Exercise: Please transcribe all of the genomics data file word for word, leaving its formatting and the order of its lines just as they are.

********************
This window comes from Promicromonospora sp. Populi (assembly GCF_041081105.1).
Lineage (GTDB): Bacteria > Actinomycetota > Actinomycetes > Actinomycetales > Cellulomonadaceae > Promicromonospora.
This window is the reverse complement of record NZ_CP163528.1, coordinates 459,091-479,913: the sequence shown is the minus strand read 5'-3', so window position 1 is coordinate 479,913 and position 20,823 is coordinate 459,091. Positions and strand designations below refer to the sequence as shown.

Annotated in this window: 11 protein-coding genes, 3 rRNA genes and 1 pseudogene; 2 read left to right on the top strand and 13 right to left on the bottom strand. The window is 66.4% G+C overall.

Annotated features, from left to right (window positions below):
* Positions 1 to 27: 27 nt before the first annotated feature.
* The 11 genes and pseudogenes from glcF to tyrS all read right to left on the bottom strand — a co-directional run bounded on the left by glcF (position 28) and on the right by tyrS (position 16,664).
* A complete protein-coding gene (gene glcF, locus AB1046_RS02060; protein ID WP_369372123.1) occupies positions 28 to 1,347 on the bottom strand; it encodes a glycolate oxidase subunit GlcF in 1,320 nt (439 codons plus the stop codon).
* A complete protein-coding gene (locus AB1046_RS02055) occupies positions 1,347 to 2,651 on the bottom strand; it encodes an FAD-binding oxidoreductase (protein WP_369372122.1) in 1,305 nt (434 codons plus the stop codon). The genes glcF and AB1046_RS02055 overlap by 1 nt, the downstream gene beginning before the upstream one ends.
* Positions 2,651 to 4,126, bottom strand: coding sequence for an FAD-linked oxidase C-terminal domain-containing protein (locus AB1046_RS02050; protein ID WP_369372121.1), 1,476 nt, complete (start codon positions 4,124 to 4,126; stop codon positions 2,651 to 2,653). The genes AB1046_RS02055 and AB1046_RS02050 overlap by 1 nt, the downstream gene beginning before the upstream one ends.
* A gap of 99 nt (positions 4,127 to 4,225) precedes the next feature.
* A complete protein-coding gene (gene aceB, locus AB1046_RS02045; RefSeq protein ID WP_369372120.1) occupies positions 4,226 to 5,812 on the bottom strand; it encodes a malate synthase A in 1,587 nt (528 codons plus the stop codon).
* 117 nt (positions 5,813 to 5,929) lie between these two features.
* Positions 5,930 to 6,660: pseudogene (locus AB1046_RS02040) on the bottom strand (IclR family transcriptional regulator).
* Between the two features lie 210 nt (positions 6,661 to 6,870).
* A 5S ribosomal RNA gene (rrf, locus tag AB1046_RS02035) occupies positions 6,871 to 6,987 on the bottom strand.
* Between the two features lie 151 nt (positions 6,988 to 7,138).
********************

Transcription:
This window comes from Promicromonospora sp. Populi (assembly GCF_041081105.1).
Lineage (GTDB): Bacteria > Actinomycetota > Actinomycetes > Actinomycetales > Cellulomonadaceae > Promicromonospora.
This window is the reverse complement of record NZ_CP163528.1, coordinates 459,091-479,913: the sequence shown is the minus strand read 5'-3', so window position 1 is coordinate 479,913 and position 20,823 is coordinate 459,091. Positions and strand designations below refer to the sequence as shown.

Annotated in this window: 11 protein-coding genes, 3 rRNA genes and 1 pseudogene; 2 read left to right on the top strand and 13 right to left on the bottom strand. The window is 66.4% G+C overall.

Annotated features, from left to right (window positions below):
* Positions 1 to 27: 27 nt before the first annotated feature.
* The 11 genes and pseudogenes from glcF to tyrS all read right to left on the bottom strand — a co-directional run bounded on the left by glcF (position 28) and on the right by tyrS (position 16,664).
* A complete protein-coding gene (gene glcF, locus AB1046_RS02060; protein ID WP_369372123.1) occupies positions 28 to 1,347 on the bottom strand; it encodes a glycolate oxidase subunit GlcF in 1,320 nt (439 codons plus the stop codon).
* A complete protein-coding gene (locus AB1046_RS02055) occupies positions 1,347 to 2,651 on the bottom strand; it encodes an FAD-binding oxidoreductase (protein WP_369372122.1) in 1,305 nt (434 codons plus the stop codon). The genes glcF and AB1046_RS02055 overlap by 1 nt, the downstream gene beginning before the upstream one ends.
* Positions 2,651 to 4,126, bottom strand: coding sequence for an FAD-linked oxidase C-terminal domain-containing protein (locus AB1046_RS02050; protein ID WP_369372121.1), 1,476 nt, complete (start codon positions 4,124 to 4,126; stop codon positions 2,651 to 2,653). The genes AB1046_RS02055 and AB1046_RS02050 overlap by 1 nt, the downstream gene beginning before the upstream one ends.
* A gap of 99 nt (positions 4,127 to 4,225) precedes the next feature.
* A complete protein-coding gene (gene aceB, locus AB1046_RS02045; RefSeq protein ID WP_369372120.1) occupies positions 4,226 to 5,812 on the bottom strand; it encodes a malate synthase A in 1,587 nt (528 codons plus the stop codon).
* 117 nt (positions 5,813 to 5,929) lie between these two features.
* Positions 5,930 to 6,660: pseudogene (locus AB1046_RS02040) on the bottom strand (IclR family transcriptional regulator).
* Between the two features lie 210 nt (positions 6,661 to 6,870).
* A 5S ribosomal RNA gene (rrf, locus tag AB1046_RS02035) occupies positions 6,871 to 6,987 on the bottom strand.
* Between the two features lie 151 nt (positions 6,988 to 7,138).